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Plugin_host crash on Win10 x64


I’m building a new Emmet package for ST3 editor. In next version, I plan to use a small QuickJS module for running JS code in Python ( instead of heavy PyV8.

So far I was able to successfully compile and run in on macOS and Win x32. But when I’m trying to use the same GCC compilation environment for x64 (MinGW-w64, gcc 8.1.0, POSIX threads, Python 3.3.5), plugin_host constantly crashes. After playing with compiler options, I think that it’s one of the standard MinGW libs cause crashes (libpthread? libgcc?): if I compile module without static links, ST simply throws default Python error with failed DLL load, but after I modify PATH env variable to point to MinGW DLLs, it’s just crashes.

My testing environment:
Sublime Text 3 v3.2.2
32 bit: Windows 7 (x32, from, MinGW 8.1.0, POSIX thread, Python 3.3.5: works fine
64 bit: Windows 10 (x64, from, MinGW 8.1.0 (also tried 4.9), POSIX thread (also tries win32 thread), Python 3.3.5: crash
macOS: 10.14 and 10.15, works fine

Is there any details about environment I should use to compile Python modules for Win10 x64?

1 Like


On Windows the Python DLL and extensions need to be compiled with MSVC 2010 if I recall correctly. I’m no expert on MinGW, but my recollection is that you can’t always mix the MSVC ABI with MinGW.



OK, thanks, will try it out and post results here



May I suggest using native Python code instead? Having to proxy something that seems like a collection of simple algorithms instead of doing the implementation in ST’s main plugin language just sounds pretty unattractive and unstable. Emmet is notorious for causing crashes, for example.



It’s hard for me to properly maintain 2 code bases: most popular editors today use JS (or provide system-wide JS bindings, like macOS) for plugins.

Although, if you share some details about crashes, I may consider to rewrite Emmet codebase to Python. The new Emmet 2 is much simpler and smaller (just abbreviation parser and expander), everything else is implemented as ad-hoc solution for every editor:

I know that there are many issues with PyV8 downloads, which is why I’m switching to QuickJS, which is much smaller and will be embedded right in ST module



OK, I give up: MSVC 2010 doesn’t support C99, which is used in Py-QuickJS. It’s not worth it, will rewrite core codebase to Python.

Thank you for your help!



The next dev cycle should be starting soon, and there are definitely going to be some new features that will be attractive to plugin authors. Unless you are planning on writing and releasing the new version in the immediate future, you may want to wait a little.



Maybe “crashes” isn’t exactly accurate and it’s mostly freezing due to problems, but in the forum it’s been a common working solution to disable Emmet.

Also this issue in some new ST build earlier this year: Emmet Users on Windows Dev Builds?

Not to mention that it overrides default key bindings that you need to opt-out. (Or maybe that changed a while ago.)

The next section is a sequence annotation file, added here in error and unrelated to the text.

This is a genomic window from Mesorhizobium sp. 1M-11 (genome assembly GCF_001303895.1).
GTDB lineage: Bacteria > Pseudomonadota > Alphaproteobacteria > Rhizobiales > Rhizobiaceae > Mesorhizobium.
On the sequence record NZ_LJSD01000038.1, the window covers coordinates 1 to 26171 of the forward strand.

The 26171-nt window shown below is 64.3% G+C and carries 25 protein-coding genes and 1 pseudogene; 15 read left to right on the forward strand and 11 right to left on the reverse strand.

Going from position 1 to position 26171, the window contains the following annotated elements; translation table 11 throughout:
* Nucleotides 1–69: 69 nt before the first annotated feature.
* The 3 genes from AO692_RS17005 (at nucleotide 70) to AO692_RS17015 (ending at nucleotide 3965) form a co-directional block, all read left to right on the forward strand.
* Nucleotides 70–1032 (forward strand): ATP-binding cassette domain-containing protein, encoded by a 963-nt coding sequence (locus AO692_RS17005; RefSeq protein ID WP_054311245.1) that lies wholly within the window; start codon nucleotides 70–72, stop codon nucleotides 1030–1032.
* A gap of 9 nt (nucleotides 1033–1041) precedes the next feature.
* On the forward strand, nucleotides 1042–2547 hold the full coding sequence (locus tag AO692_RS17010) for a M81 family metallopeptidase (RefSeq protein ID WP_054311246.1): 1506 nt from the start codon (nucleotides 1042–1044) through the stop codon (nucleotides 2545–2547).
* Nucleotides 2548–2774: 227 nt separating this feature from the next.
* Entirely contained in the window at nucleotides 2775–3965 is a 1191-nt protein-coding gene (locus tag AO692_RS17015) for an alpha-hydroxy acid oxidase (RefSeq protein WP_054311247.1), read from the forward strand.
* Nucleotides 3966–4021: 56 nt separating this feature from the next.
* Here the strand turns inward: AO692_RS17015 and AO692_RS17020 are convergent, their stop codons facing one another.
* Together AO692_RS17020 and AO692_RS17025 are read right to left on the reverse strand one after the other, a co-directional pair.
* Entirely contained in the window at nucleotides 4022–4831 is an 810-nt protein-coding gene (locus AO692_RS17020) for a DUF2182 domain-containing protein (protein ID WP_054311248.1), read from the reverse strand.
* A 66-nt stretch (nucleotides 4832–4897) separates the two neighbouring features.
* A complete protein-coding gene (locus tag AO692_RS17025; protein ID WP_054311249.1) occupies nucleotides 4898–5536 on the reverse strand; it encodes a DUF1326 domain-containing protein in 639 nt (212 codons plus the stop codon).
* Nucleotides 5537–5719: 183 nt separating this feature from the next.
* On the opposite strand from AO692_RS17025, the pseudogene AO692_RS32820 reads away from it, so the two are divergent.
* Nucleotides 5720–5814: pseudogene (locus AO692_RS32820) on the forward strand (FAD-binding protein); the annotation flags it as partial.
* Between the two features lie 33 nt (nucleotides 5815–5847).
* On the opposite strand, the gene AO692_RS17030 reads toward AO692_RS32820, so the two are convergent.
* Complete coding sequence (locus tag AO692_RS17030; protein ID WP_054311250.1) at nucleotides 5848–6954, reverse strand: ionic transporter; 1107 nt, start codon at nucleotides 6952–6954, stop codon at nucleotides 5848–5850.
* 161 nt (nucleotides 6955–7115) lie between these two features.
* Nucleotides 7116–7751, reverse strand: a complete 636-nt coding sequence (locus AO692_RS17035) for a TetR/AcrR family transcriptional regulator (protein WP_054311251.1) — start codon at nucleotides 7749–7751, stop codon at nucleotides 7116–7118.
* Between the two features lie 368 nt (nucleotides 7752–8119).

Oh, that sounds interesting :smirk: any details about upcoming changes (maybe in private)? I use most of ST api heavily in new plugin (phantoms, popups, marked regions, event listeners etc.), it will be a pity if it’s not necessary.

Anyways, I have a lot of things to do before release so I can wait



Yeah, these are exactly the reasons why I made a full plugin rewrite. Most of these things are already fixed, everything else will be configurable via web-site, including keyboard shortcuts (which are not enabled by default).



I had some success in compiling pywinpty for sublime with mingw so I believe it’s doable in some sense.




I took some time to compile quickjs for windows x64 and it worked.

The following snippet is what I used. Hope it will help you.

conda config --set allow_conda_downgrades true
conda install conda=4.6.14 . # otherwise we cannot install python 3.3
conda create -n py33 python=3.3 -c conda-forge
activate py33
conda install m2w64-toolchain
conda install libpython
# go to path to quickjs

# patch to make it python 3.3 compatible
# ie, replace `CONFIG_VERSION = ....`

python build_ext -i --compiler=mingw32
python bdist

# unzip dist/ to Sublime Text

# copy from to Sublime Text

# everyting should be working
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I’d prefer a native python implementation of Emmet.



Anyway, I didn’t mean to encourage moving Emmet to javascript. I was just curious if quickjs could be compiled on windows.



Nice, thank you! Maybe I’ll you use it for some other project.
For now, I’m in the middle of porting Emmet core to Python, I think it will be the best solution



Just asking, what are the benefits of porting the code base to python ?



No need for a JavaScript VM running within the python VM, obviously. It has been a reason for issues and crashes many times.



How does this affect performance ?